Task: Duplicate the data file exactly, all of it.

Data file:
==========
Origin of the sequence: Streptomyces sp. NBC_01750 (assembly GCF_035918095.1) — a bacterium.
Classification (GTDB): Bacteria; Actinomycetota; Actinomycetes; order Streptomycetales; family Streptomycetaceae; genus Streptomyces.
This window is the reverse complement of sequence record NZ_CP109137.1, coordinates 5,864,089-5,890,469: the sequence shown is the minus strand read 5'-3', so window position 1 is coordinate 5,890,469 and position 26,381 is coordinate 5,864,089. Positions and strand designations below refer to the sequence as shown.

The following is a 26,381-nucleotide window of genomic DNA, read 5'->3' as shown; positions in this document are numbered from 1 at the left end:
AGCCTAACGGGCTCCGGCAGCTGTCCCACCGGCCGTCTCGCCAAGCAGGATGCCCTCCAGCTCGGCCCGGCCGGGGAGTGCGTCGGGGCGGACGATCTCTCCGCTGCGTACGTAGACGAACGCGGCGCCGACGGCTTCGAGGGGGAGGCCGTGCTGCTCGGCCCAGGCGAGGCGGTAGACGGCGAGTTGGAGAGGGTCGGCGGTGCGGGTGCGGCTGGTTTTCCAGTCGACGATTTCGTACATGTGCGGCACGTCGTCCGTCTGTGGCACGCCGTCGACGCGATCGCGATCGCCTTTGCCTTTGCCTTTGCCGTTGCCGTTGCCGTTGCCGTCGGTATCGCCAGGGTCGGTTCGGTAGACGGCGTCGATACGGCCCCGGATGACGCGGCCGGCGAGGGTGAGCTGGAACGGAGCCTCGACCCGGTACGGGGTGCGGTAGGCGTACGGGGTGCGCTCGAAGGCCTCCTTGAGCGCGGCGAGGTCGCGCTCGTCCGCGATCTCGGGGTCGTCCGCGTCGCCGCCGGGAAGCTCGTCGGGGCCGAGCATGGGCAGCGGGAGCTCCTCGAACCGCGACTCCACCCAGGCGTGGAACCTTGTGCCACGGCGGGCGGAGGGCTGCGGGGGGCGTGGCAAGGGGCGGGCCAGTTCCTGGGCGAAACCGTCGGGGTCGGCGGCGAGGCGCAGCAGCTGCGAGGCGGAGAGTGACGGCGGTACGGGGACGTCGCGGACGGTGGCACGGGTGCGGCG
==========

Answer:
Origin of the sequence: Streptomyces sp. NBC_01750 (assembly GCF_035918095.1) — a bacterium.
Classification (GTDB): Bacteria; Actinomycetota; Actinomycetes; order Streptomycetales; family Streptomycetaceae; genus Streptomyces.
This window is the reverse complement of sequence record NZ_CP109137.1, coordinates 5,864,089-5,890,469: the sequence shown is the minus strand read 5'-3', so window position 1 is coordinate 5,890,469 and position 26,381 is coordinate 5,864,089. Positions and strand designations below refer to the sequence as shown.

The following is a 26,381-nucleotide window of genomic DNA, read 5'->3' as shown; positions in this document are numbered from 1 at the left end:
AGCCTAACGGGCTCCGGCAGCTGTCCCACCGGCCGTCTCGCCAAGCAGGATGCCCTCCAGCTCGGCCCGGCCGGGGAGTGCGTCGGGGCGGACGATCTCTCCGCTGCGTACGTAGACGAACGCGGCGCCGACGGCTTCGAGGGGGAGGCCGTGCTGCTCGGCCCAGGCGAGGCGGTAGACGGCGAGTTGGAGAGGGTCGGCGGTGCGGGTGCGGCTGGTTTTCCAGTCGACGATTTCGTACATGTGCGGCACGTCGTCCGTCTGTGGCACGCCGTCGACGCGATCGCGATCGCCTTTGCCTTTGCCTTTGCCGTTGCCGTTGCCGTTGCCGTCGGTATCGCCAGGGTCGGTTCGGTAGACGGCGTCGATACGGCCCCGGATGACGCGGCCGGCGAGGGTGAGCTGGAACGGAGCCTCGACCCGGTACGGGGTGCGGTAGGCGTACGGGGTGCGCTCGAAGGCCTCCTTGAGCGCGGCGAGGTCGCGCTCGTCCGCGATCTCGGGGTCGTCCGCGTCGCCGCCGGGAAGCTCGTCGGGGCCGAGCATGGGCAGCGGGAGCTCCTCGAACCGCGACTCCACCCAGGCGTGGAACCTTGTGCCACGGCGGGCGGAGGGCTGCGGGGGGCGTGGCAAGGGGCGGGCCAGTTCCTGGGCGAAACCGTCGGGGTCGGCGGCGAGGCGCAGCAGCTGCGAGGCGGAGAGTGACGGCGGTACGGGGACGTCGCGGACGGTGGCACGGGTGCGGCG